Labeled "A Naxos Musical Journey," this DVD music video from 2000 was among the first in a series of such productions from the company that had hitherto given us audio-only CDs.
But before I tell you what I think of the disc, let me make an introductory remark: A while ago I said to a friend that if it had not been for the advent of home-theater and surround sound, two-channel home stereo would be practically dead by now. What I was getting at was that in the old days a lot of people interested in music would sit in front of and between their two speakers and concentrate on the musical sounds coming at them. But I guess such people as we were, and still are, in a minority. From everyone I know come comments like, "How do you just sit and listen to music? Isn't that a little like meditation?" Most folks, it seems, attend to music while doing other things, sometimes not even in the same room with the music. So, for years even audiophiles would spend thousands of dollars on elaborate stereo setups and then hardly ever listen to them except, of course, to show them off to friends. Now that home theater has been with us for a good long time, people have a reason to listen attentively again. Namely, the movies they watch force them to sit in front of and often between their front speakers because that's where the TV is. And they no longer have to address the music alone; they have images to go with the sound. The world is happy.
Frankly, I still don't subscribe to this all-inclusive audiovisual theory, and I maintain two separate systems in my home: A two-channel stereo rig in the living room for music-only listening and a 7.1-channel surround-sound setup in a separate room for home theater viewing and listening. It is in this latter room that I auditioned the present crossover disc from DVD International and Naxos Records. Naturally, it combines music with pictures and does so in a relaxing audiovisual environment.
The disc offers an image in a 1.33:1 ratio, presenting a lovely pictorial survey of architecture and nature. The scenery is mostly from Italy--ancient Roman ruins, parks, palaces, interspersed with mountains, hills, valleys, vineyards, seas, bays, and such. The picture quality looks warm and inviting, sometimes quite beautiful. It sometimes looks very slightly blurred, too, but nothing to worry about, and there were a couple of instances of fluttering horizontal lines.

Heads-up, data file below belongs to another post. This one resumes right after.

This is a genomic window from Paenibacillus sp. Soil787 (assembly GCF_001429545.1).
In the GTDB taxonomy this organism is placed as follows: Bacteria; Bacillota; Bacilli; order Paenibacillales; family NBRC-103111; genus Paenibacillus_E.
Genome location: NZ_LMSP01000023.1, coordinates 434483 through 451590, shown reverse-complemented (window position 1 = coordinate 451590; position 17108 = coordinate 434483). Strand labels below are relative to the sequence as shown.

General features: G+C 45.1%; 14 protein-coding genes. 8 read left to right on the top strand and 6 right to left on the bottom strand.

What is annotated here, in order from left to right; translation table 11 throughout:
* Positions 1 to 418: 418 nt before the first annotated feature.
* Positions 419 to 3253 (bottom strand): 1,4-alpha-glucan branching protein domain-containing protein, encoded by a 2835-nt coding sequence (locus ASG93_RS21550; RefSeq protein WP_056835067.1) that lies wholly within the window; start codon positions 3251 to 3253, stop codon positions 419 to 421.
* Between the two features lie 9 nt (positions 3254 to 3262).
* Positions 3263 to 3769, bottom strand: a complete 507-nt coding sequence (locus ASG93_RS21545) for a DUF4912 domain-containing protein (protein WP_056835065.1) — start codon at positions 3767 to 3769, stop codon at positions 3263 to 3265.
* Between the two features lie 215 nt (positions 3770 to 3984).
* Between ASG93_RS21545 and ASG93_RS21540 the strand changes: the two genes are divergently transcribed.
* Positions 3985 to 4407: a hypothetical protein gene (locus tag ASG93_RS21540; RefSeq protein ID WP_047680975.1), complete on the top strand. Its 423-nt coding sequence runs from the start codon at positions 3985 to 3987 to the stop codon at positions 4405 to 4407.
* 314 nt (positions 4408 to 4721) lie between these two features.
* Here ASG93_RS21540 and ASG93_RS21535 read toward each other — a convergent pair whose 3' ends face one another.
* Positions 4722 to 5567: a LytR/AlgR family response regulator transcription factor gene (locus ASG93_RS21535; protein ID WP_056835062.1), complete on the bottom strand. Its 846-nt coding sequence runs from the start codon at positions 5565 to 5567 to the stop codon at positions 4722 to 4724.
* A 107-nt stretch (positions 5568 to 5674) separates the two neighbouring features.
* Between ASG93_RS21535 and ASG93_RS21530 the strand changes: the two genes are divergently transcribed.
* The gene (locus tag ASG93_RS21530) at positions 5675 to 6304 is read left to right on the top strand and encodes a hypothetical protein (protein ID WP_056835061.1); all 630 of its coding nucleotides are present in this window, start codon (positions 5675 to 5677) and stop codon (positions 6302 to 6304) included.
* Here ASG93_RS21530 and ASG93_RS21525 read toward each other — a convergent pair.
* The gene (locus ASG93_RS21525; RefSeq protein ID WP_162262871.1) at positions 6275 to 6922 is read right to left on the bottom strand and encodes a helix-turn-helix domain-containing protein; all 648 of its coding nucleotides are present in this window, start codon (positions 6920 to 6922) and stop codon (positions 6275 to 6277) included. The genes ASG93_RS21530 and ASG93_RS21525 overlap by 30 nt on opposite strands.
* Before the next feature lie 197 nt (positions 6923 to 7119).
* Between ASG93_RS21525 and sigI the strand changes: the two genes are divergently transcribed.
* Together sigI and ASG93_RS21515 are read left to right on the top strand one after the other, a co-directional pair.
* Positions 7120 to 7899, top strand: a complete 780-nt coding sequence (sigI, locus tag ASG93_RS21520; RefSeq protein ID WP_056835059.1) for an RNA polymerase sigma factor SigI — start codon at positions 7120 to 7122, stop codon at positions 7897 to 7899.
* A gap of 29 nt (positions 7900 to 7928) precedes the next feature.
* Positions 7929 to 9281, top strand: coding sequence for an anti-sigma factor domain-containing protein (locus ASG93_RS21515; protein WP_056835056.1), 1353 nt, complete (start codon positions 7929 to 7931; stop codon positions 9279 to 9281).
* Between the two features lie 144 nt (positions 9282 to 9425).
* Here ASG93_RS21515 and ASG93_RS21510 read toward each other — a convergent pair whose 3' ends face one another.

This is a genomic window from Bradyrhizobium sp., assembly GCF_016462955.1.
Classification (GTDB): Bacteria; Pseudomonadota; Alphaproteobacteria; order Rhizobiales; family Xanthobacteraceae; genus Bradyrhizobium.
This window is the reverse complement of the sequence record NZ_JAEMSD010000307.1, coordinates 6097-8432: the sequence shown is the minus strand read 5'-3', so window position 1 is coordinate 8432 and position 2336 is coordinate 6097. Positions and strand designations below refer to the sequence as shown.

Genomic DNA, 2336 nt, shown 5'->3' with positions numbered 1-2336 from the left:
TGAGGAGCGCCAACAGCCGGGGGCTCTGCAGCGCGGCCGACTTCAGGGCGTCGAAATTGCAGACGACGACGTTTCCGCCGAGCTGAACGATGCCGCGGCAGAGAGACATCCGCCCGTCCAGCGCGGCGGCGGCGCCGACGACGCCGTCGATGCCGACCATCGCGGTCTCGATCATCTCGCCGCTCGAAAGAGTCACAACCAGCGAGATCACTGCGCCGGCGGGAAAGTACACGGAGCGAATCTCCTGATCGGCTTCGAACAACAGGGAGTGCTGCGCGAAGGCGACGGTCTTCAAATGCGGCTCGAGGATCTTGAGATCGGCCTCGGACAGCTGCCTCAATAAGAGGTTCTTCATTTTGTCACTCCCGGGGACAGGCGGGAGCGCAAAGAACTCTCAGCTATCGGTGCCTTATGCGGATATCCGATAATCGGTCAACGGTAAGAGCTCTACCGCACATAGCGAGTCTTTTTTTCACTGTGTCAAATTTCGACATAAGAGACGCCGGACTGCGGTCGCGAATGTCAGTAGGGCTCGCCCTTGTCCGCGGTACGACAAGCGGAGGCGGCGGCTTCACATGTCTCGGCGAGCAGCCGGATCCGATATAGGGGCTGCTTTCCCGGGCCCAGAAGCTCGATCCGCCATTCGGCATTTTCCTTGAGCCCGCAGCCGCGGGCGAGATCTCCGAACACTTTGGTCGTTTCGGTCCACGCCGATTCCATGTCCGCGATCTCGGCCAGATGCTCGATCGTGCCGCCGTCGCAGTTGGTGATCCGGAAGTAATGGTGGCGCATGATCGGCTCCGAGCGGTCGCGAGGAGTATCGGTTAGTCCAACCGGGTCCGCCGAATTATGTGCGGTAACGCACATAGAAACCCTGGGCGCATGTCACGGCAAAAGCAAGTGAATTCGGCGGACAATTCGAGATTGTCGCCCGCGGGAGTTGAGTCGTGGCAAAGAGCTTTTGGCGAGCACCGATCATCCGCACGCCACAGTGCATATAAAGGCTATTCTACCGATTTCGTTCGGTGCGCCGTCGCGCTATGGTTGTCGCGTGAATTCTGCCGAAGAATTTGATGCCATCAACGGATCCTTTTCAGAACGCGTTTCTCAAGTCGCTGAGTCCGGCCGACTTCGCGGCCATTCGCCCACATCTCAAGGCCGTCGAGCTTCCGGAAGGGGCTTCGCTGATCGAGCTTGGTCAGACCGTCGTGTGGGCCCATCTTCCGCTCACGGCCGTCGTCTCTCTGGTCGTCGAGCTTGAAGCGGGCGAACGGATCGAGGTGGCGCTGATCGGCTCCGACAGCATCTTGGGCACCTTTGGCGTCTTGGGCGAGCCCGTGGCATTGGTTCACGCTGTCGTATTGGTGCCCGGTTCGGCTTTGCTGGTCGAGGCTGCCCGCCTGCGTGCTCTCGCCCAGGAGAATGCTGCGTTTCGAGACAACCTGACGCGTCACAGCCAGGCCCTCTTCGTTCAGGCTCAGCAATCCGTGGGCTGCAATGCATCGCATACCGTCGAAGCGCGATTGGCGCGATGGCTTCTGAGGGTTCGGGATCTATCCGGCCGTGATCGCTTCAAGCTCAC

The audio options include Dolby Digital 5.1, Dolby 2.0, and DTS. In DD 5.1, the sound, recorded in 1989, is pleasant, a bit bright on my system but easily tamed, with a couple of occasional, extraneous bass rumblings. The rear channels hardly come alive, adding only a subtle ambiance appropriate to music reproduction. In any case, with music the listener should not actually notice the back speakers at all unless they're turned off. This is not an action movie we're listening to. Also, there is no narration on the disc, thankfully, just music and pictures, and an easy-to-use menu system allowing one to navigate quickly through the musical selections or the written travel notes. There is also an option to repeat certain chapters or play them randomly.
Now, I have to be perfectly frank with you here in saying that I found all the imagery superfluous. Personally, I would still rather listen to a more imaginative interpretation of Bach by, say, Kuijken and La Petite Bande, Menuhin and the Bath Festival Orchestra, Grumiaux and the New Philharmonia, or Lamon and Tafelmusik than these. Then, closing my eyes and listening only, I can use my imagination to envision whatever I choose without the distracting pictures. OK, as I said before, I know I'm in a minority here.
To listen to a brief excerpt from this album, click below: